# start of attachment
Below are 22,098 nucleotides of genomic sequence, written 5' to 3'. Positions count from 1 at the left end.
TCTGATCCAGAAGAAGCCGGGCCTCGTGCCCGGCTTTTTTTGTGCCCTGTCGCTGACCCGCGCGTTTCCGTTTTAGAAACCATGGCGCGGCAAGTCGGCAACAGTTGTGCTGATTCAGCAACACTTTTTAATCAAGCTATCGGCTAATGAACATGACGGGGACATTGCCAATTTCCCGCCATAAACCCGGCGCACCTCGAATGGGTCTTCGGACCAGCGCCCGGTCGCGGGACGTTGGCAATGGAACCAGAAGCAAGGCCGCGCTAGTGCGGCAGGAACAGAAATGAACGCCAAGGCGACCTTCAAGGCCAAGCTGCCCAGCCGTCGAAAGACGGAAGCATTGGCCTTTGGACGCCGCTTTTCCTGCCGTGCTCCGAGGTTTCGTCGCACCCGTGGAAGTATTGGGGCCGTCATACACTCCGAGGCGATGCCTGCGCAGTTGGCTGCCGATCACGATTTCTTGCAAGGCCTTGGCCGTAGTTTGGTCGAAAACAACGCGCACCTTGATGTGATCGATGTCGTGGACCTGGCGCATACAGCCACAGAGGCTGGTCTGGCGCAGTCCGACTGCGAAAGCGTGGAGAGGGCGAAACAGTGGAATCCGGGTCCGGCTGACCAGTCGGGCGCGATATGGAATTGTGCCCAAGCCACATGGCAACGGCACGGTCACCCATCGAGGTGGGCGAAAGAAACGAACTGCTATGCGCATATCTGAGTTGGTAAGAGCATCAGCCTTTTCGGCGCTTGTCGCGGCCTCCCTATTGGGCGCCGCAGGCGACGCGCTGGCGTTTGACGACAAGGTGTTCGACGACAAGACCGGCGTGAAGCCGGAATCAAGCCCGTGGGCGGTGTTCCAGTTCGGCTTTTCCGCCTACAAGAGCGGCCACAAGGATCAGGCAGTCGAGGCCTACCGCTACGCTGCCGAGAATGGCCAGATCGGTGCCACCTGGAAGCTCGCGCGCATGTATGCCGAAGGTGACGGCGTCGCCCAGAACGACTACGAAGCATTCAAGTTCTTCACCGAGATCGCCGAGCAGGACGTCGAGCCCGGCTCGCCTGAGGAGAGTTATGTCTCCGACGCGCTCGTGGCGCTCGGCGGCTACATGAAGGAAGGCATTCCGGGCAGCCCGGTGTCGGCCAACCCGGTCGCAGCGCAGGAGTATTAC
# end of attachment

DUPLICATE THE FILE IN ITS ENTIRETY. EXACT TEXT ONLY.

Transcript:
Below are 22,098 nucleotides of genomic sequence, written 5' to 3'. Positions count from 1 at the left end.
TCTGATCCAGAAGAAGCCGGGCCTCGTGCCCGGCTTTTTTTGTGCCCTGTCGCTGACCCGCGCGTTTCCGTTTTAGAAACCATGGCGCGGCAAGTCGGCAACAGTTGTGCTGATTCAGCAACACTTTTTAATCAAGCTATCGGCTAATGAACATGACGGGGACATTGCCAATTTCCCGCCATAAACCCGGCGCACCTCGAATGGGTCTTCGGACCAGCGCCCGGTCGCGGGACGTTGGCAATGGAACCAGAAGCAAGGCCGCGCTAGTGCGGCAGGAACAGAAATGAACGCCAAGGCGACCTTCAAGGCCAAGCTGCCCAGCCGTCGAAAGACGGAAGCATTGGCCTTTGGACGCCGCTTTTCCTGCCGTGCTCCGAGGTTTCGTCGCACCCGTGGAAGTATTGGGGCCGTCATACACTCCGAGGCGATGCCTGCGCAGTTGGCTGCCGATCACGATTTCTTGCAAGGCCTTGGCCGTAGTTTGGTCGAAAACAACGCGCACCTTGATGTGATCGATGTCGTGGACCTGGCGCATACAGCCACAGAGGCTGGTCTGGCGCAGTCCGACTGCGAAAGCGTGGAGAGGGCGAAACAGTGGAATCCGGGTCCGGCTGACCAGTCGGGCGCGATATGGAATTGTGCCCAAGCCACATGGCAACGGCACGGTCACCCATCGAGGTGGGCGAAAGAAACGAACTGCTATGCGCATATCTGAGTTGGTAAGAGCATCAGCCTTTTCGGCGCTTGTCGCGGCCTCCCTATTGGGCGCCGCAGGCGACGCGCTGGCGTTTGACGACAAGGTGTTCGACGACAAGACCGGCGTGAAGCCGGAATCAAGCCCGTGGGCGGTGTTCCAGTTCGGCTTTTCCGCCTACAAGAGCGGCCACAAGGATCAGGCAGTCGAGGCCTACCGCTACGCTGCCGAGAATGGCCAGATCGGTGCCACCTGGAAGCTCGCGCGCATGTATGCCGAAGGTGACGGCGTCGCCCAGAACGACTACGAAGCATTCAAGTTCTTCACCGAGATCGCCGAGCAGGACGTCGAGCCCGGCTCGCCTGAGGAGAGTTATGTCTCCGACGCGCTCGTGGCGCTCGGCGGCTACATGAAGGAAGGCATTCCGGGCAGCCCGGTGTCGGCCAACCCGGTCGCAGCGCAGGAGTATTAC